CU Learns Lessons In Implementing Staff Community Service Program
When Telesis Community Credit Union set up its community service program in early 2002, management figured giving employees four hours off per week to use for volunteer time would be beneficial for all, including local charities.
More than two years later, Richard Cooper, vice president of government and community relations for Telesis, told The Credit Union Journal the program was "well intended, but doesn't get used as much as I thought it would."
Does that mean Cooper is unhappy with the philanthropic mindset of the staff at Telesis? Hardly. The reason the four-hours-per-week program has been underutilized is that short amount of time is not nearly enough to accommodate the remarkable number of hours employees of the credit union have given to the community-nearly all on their own time.
"When we first started, we anticipated our people would spend the time at senior centers or library groups. What we discovered is that four hours is not sufficient for participating in a charity," explained Cooper. "Those organizations want someone who can be there on a regular basis during the daytime. They need a part-time receptionist, or help serving or delivering lunches. So we weren't really able to fulfill their needs."
"As it has turned out, though, our employees have given more time and more money than originally planned," he added.
The majority of the time donated by Telesis staff members tends to be at evening or weekend fundraisers, said Cooper. For example, employees participate in numerous walkathons, including those to benefit the March of Dimes and Multiple Sclerosis organizations in Simi Valley, the Brenda Mehling Cancer Fund in Santa Clarita, the Jewish Home for the Aging in Reseda, Walk of Ages/Alzheimer's Association in Thousand Oaks, AIDS Walk Los Angeles, and Pet Orphans Fund in Van Nuys.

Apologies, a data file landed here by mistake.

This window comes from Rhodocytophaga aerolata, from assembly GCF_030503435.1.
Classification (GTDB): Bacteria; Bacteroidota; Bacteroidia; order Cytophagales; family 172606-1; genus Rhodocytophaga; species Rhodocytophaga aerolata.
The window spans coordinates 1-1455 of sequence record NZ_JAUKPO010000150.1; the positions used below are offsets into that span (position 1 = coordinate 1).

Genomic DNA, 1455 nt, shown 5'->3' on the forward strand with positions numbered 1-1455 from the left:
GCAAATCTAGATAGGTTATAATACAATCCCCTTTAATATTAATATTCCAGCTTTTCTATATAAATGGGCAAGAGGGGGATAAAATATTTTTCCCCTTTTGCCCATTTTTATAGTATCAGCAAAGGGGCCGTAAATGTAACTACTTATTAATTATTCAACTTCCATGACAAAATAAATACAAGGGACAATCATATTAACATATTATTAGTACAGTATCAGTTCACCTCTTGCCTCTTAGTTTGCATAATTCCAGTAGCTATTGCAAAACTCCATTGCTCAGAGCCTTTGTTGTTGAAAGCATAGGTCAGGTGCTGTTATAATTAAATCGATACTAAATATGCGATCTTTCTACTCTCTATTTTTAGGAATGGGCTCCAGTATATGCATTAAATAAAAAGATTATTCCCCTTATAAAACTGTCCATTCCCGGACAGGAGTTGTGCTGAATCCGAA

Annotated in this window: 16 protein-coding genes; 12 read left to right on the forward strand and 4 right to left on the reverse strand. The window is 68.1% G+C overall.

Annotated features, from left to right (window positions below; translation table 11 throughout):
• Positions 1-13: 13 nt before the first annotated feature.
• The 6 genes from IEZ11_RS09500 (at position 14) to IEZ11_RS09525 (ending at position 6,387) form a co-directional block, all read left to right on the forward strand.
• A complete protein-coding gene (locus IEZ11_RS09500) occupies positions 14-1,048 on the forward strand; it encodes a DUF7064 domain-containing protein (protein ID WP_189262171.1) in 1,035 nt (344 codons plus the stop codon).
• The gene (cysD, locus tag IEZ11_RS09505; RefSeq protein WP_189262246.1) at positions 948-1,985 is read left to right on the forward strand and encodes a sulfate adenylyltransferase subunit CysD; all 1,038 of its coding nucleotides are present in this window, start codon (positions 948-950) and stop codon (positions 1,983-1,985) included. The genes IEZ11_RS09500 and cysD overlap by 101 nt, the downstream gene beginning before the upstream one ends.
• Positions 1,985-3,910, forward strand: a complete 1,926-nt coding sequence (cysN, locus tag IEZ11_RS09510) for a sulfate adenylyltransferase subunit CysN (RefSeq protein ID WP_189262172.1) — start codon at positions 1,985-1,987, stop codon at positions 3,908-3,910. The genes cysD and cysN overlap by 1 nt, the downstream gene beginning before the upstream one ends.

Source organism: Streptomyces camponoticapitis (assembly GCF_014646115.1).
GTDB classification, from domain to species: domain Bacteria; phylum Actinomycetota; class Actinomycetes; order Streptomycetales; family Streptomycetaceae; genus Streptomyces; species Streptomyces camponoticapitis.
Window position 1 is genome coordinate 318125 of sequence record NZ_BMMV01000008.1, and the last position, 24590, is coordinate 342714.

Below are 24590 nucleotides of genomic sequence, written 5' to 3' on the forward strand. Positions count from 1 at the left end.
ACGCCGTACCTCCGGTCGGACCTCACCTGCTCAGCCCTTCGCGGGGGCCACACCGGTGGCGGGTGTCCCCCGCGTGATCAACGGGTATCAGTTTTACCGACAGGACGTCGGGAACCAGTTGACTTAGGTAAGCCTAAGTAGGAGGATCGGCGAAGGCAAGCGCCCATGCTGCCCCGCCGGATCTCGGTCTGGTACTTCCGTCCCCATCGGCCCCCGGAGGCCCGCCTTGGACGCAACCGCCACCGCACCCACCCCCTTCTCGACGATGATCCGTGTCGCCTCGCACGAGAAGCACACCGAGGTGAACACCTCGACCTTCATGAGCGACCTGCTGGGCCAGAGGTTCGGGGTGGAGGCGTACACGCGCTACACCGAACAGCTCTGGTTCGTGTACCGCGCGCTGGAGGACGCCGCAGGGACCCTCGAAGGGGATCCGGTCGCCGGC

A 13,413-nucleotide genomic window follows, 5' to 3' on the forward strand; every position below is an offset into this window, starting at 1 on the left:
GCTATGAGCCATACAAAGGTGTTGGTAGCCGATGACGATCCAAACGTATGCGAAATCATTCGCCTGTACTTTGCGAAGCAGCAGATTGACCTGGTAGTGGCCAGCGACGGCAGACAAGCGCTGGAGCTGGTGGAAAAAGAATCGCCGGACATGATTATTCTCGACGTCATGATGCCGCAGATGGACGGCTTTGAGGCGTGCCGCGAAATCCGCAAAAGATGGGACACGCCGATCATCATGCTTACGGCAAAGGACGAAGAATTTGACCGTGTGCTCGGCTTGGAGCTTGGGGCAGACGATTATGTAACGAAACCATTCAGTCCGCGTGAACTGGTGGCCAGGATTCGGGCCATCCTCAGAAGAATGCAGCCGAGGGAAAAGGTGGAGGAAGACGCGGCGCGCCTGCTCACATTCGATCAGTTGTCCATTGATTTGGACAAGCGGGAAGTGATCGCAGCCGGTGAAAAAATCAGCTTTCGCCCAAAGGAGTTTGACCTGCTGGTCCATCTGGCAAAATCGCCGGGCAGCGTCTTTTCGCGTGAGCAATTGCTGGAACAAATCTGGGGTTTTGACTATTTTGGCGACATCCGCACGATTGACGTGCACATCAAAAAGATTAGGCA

"The Pet Orphans Fund rescues dogs from the pound or from bad situations and places them in good homes," said Cooper. "We also raise money for Valley Village, which works with developmentally disabled adults and children in our area. At the recent Valley Village fundraiser, we had 12 volunteers who sold tickets and manned registration tables."
Another way the CU lends a hand to Valley Village is by participating in afternoon programs for children in special education classes. Telesis staff members put on parties for numerous holidays, including Valentine's Day and Easter.
More Helping Hand Programs
Telesis has nine branches in its service area, which includes the San Fernando Valley, the Santa Clarita Valley and Ventura County. The credit union is involved in many other local programs, including co-sponsoring Mid Valley Clean Up Day the past two years with the Mid Valley Chamber of Commerce, the Chatsworth chapter of Girl Scouts of America, the Santa Clarita Valley Senior Center, Jewish Women International, Friends of the Library groups in Simi Valley and Santa Clarita, Habitat for Humanity in Pacoima, and Haven Hills-a domestic abuse shelter that serves the San Fernando Valley.
Cooper said Telesis is in the process of evaluating a new community service program that better reflects the efforts its staff members make. A certain amount of volunteer work will earn the employee time off-for example, 20 hours of community service would equal one extra vacation day.
"We see the work our people do as taking the credit union ideal out into the community," he said. "We are not Bank of America, so we don't have a huge budget or a branch on every corner. But we are a presence in our communities. Community service is a symbiotic relationship -it benefits the community and helps us build business by getting our name out there. Once people know you are interested in the community, there is no end to the opportunities."